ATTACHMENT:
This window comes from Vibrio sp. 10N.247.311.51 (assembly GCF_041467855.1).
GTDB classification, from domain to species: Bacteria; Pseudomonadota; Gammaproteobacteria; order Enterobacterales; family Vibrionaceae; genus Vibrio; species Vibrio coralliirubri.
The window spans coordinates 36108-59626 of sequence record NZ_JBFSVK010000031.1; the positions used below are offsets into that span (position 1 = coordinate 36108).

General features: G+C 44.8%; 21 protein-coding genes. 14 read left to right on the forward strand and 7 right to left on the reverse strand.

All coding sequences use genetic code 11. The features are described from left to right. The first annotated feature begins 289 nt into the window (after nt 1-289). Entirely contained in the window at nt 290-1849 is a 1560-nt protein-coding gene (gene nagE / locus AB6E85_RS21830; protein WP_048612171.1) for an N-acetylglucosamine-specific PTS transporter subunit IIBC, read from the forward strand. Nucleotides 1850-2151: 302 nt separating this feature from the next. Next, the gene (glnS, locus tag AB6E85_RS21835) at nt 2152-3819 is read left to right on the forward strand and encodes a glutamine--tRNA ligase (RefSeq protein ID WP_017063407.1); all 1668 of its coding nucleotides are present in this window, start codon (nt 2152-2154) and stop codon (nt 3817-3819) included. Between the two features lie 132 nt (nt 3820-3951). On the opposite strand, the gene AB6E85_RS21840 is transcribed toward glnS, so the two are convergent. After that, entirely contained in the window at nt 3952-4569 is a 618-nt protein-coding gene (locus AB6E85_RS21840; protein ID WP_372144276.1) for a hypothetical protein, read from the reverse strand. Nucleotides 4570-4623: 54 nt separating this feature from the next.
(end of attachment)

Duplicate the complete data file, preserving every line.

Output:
This window comes from Vibrio sp. 10N.247.311.51 (assembly GCF_041467855.1).
GTDB classification, from domain to species: Bacteria; Pseudomonadota; Gammaproteobacteria; order Enterobacterales; family Vibrionaceae; genus Vibrio; species Vibrio coralliirubri.
The window spans coordinates 36108-59626 of sequence record NZ_JBFSVK010000031.1; the positions used below are offsets into that span (position 1 = coordinate 36108).

General features: G+C 44.8%; 21 protein-coding genes. 14 read left to right on the forward strand and 7 right to left on the reverse strand.

All coding sequences use genetic code 11. The features are described from left to right. The first annotated feature begins 289 nt into the window (after nt 1-289). Entirely contained in the window at nt 290-1849 is a 1560-nt protein-coding gene (gene nagE / locus AB6E85_RS21830; protein WP_048612171.1) for an N-acetylglucosamine-specific PTS transporter subunit IIBC, read from the forward strand. Nucleotides 1850-2151: 302 nt separating this feature from the next. Next, the gene (glnS, locus tag AB6E85_RS21835) at nt 2152-3819 is read left to right on the forward strand and encodes a glutamine--tRNA ligase (RefSeq protein ID WP_017063407.1); all 1668 of its coding nucleotides are present in this window, start codon (nt 2152-2154) and stop codon (nt 3817-3819) included. Between the two features lie 132 nt (nt 3820-3951). On the opposite strand, the gene AB6E85_RS21840 is transcribed toward glnS, so the two are convergent. After that, entirely contained in the window at nt 3952-4569 is a 618-nt protein-coding gene (locus AB6E85_RS21840; protein ID WP_372144276.1) for a hypothetical protein, read from the reverse strand. Nucleotides 4570-4623: 54 nt separating this feature from the next.